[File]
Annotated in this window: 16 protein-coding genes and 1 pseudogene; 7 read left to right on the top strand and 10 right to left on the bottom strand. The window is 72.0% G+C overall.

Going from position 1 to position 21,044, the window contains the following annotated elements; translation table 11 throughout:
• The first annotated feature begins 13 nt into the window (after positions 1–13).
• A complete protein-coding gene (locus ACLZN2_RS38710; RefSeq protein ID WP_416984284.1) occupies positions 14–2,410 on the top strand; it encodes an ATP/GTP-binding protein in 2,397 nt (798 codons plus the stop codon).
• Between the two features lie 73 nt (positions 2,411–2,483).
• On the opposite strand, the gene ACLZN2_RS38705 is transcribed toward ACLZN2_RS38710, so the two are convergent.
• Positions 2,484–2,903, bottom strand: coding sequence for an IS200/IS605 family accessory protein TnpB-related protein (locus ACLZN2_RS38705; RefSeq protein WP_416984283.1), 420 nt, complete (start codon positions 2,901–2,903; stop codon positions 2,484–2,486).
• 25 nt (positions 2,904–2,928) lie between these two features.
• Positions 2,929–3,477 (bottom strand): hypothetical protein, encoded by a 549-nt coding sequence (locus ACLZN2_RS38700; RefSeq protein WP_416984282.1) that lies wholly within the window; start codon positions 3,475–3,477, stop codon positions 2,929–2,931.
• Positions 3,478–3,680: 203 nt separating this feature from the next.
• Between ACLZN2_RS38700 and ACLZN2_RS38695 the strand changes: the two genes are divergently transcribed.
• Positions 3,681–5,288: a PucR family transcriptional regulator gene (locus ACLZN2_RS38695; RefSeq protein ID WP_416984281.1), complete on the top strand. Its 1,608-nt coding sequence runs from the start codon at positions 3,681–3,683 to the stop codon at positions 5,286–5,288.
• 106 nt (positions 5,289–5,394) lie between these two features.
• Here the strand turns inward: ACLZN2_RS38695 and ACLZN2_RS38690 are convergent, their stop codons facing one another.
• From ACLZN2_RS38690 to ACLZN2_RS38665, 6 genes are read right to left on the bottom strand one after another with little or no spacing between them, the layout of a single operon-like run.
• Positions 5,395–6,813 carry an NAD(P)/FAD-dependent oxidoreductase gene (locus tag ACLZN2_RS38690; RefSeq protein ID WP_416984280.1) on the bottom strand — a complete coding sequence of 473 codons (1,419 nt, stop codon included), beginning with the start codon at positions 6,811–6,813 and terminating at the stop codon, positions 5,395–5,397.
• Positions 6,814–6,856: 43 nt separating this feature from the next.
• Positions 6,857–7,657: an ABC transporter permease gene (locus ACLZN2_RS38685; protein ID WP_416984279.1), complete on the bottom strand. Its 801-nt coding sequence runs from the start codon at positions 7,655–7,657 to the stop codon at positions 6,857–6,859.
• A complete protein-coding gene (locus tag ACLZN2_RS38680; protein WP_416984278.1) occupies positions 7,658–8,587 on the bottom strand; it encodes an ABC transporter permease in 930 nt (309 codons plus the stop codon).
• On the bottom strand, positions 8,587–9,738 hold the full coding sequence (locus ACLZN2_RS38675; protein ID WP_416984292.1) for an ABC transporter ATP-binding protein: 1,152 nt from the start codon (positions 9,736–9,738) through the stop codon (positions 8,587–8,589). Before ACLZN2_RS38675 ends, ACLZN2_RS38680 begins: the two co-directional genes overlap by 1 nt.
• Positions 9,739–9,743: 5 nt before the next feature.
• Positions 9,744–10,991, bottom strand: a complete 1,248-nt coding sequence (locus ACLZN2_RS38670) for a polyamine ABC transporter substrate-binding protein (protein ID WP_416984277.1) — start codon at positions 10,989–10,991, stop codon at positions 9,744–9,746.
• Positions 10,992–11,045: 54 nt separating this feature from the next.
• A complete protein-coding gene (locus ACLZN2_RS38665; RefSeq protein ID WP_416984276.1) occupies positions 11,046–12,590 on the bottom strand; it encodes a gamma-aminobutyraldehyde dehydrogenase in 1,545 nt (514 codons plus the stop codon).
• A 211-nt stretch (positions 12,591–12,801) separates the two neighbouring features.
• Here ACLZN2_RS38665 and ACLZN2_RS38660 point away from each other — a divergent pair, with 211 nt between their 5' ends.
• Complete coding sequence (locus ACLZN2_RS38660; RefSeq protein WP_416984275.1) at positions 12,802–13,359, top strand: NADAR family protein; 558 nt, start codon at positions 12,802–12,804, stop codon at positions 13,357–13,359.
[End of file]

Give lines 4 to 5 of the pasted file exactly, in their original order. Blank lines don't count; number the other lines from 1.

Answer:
• A complete protein-coding gene (locus ACLZN2_RS38710; RefSeq protein ID WP_416984284.1) occupies positions 14–2,410 on the top strand; it encodes an ATP/GTP-binding protein in 2,397 nt (798 codons plus the stop codon).
• Between the two features lie 73 nt (positions 2,411–2,483).